Published May 24, 2012
Students at Christ the King School dedicated a time capsule on Friday, May 11, that won’t be opened until they are much, much older.
Each class contributed to the capsule, from photos of the kindergarten play and items related to first Communion from second-graders to memories of dances from the seventh-graders.
The eighth-grade contribution to the capsule was titled: “Everything 8th Grade.” Items included photos of their retreat and their senior privilege outdoor lunch tables. The girls included a pair of saddle shoes and the boys added a gym uniform, along with tubes of lip balm for the eighth-graders of 2037 to try.
The time capsule, created for the school’s 75th anniversary, is a 12-cubic-foot safe that depicts the school’s mascot, Rex. The artwork was designed and painted by artist Kevin Whitlark and his eighth-grade daughter, Kate.
The time capsule will be kept in the front office of the school so that all students and families will remember the closing and look forward to the opening celebration for the school’s centennial anniversary 25 years from now.
Retiring principal Peggy Warner received a bird bath from students. It was a gift from the Middle School Student Council and the National Junior Honor Society. Warner has been principal for 23 years. And since the principal was born on the Feast of the Holy Rosary, Oct. 7, the school community prayed the rosary with her and used the joyful mysteries for reflection.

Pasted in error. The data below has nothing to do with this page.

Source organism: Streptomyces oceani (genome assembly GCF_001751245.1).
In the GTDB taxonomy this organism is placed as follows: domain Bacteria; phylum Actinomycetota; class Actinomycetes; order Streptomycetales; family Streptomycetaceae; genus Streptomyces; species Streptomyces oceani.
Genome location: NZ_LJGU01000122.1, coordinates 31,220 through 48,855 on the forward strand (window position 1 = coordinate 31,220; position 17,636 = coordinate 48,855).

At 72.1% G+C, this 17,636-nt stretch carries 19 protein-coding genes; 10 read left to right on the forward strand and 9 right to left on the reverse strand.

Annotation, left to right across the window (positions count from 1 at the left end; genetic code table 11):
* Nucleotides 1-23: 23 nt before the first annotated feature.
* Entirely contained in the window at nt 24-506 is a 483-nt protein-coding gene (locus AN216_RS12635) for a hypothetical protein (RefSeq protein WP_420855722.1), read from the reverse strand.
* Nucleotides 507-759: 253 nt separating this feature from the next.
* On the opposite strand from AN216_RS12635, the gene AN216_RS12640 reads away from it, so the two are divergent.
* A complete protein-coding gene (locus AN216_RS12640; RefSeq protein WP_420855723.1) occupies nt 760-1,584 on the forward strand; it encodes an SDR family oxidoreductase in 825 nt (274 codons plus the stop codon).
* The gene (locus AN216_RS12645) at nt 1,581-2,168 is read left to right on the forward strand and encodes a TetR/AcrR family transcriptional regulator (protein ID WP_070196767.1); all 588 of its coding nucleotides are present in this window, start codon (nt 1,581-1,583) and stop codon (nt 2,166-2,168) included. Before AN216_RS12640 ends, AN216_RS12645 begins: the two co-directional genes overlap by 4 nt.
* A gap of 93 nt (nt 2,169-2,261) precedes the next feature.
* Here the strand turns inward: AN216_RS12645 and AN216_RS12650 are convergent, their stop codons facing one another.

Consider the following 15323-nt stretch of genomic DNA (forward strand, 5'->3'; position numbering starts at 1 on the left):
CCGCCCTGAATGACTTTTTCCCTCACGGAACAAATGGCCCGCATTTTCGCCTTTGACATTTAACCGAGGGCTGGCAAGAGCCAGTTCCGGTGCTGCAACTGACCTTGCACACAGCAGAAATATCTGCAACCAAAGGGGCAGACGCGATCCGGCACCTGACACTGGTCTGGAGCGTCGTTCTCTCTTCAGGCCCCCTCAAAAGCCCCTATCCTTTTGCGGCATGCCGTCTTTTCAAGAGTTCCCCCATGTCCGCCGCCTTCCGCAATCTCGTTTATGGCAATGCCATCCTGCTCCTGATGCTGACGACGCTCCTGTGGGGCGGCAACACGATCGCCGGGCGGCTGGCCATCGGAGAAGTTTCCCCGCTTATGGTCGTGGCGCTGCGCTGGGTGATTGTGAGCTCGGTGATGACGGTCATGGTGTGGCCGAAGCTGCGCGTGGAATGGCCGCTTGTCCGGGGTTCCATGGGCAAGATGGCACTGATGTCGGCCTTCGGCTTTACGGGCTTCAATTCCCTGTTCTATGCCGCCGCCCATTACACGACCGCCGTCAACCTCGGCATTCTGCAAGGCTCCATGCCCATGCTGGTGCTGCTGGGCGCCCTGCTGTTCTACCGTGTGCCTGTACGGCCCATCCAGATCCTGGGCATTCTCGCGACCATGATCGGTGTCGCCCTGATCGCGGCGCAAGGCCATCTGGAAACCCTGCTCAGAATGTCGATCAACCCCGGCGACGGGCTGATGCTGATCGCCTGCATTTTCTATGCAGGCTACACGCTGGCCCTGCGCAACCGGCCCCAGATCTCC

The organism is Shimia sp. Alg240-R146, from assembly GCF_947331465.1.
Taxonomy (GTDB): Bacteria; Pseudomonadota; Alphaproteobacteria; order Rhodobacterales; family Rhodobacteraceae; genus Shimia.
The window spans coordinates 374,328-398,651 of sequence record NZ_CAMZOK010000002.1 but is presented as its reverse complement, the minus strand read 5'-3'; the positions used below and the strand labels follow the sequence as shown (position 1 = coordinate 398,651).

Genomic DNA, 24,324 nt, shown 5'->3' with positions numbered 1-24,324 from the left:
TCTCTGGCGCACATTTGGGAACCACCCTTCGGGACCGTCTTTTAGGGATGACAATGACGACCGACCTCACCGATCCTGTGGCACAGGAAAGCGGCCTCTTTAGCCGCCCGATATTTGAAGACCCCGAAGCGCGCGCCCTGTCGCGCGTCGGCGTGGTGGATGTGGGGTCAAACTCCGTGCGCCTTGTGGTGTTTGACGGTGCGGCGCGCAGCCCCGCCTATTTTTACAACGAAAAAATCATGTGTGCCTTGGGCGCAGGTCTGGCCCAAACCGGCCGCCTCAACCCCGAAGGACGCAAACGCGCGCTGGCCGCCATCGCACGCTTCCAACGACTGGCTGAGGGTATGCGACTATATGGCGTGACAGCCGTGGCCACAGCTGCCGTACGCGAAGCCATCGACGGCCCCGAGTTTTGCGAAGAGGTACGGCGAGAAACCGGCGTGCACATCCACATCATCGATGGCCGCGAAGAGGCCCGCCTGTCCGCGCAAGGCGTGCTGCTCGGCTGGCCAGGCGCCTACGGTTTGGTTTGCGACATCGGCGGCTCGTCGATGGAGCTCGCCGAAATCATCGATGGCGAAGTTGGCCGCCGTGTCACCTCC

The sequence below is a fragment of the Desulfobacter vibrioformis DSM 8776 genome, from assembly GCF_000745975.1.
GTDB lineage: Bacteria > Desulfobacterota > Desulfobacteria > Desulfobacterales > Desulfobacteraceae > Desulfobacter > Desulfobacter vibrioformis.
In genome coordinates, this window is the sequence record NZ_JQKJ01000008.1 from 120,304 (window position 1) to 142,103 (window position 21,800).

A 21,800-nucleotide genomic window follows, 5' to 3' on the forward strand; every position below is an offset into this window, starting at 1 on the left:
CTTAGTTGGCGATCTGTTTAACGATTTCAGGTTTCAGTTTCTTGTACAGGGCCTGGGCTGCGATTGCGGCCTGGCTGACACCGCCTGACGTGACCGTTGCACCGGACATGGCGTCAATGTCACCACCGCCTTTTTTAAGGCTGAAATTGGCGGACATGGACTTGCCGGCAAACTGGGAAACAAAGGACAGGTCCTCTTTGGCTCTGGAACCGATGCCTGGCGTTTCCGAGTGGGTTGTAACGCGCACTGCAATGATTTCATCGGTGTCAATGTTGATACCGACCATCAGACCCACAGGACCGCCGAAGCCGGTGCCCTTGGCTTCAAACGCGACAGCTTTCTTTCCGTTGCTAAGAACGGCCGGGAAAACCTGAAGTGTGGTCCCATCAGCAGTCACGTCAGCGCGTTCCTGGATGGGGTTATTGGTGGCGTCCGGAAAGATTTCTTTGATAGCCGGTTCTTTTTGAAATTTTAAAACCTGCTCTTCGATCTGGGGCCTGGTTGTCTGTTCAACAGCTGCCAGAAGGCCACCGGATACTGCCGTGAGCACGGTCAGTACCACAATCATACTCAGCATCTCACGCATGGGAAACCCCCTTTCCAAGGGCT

Benches given to the school were from the 2012 graduating class. They will be placed under the administration windows where the eighth-graders wait each morning for friends and for the morning bell to begin their school day.
Michael Beno, of Marietta, received one of the 10 Founders Medals for the 2012 graduating class from Vanderbilt University. It is given to graduating seniors who rank top in their school.
He graduated from the university’s Peabody College of Education and Human Development with a bachelor of science in early childhood education.
Beno will be teaching first grade at an inner city Nashville school, the same one where he did his student teaching, and taught religious education at the Cathedral of the Incarnation in Nashville.
He is the son of Sarah Beno, IT manager at St. Joseph Church in Marietta, and Mark Beno, the director of operations at Our Lady of Mercy High School, Fayetteville. He grew up in St. Joseph Parish.
The third-grade team from Holy Spirit Preparatory School, Atlanta, made up of Thomas Markwalter, Paydn Devine, Veronica Agrippina and Patrick Radosta, won the “Battle of the Books” competition on May 10 at Queen of Angels School, Roswell.
The annual competition encourages reading, comprehension and retention of information in this competitive “battle” among the Catholic schools in the Atlanta metro area.
Linda Ehlers, media specialist at Holy Spirit Preparatory Lower School, said, “The team, once selected to participate in the finals, used their recess time to prepare, rereading all of the books. They are very deserving of the win as they worked very hard. We are proud of them.”
The Chi-Rho Award is presented to the eighth-grader who, in the judgment of the St. Pius X High School faculty, possesses qualities of faith, determination, caring and integrity, which are needed to pursue their education to the best of their ability. A student is chosen from each Catholic school.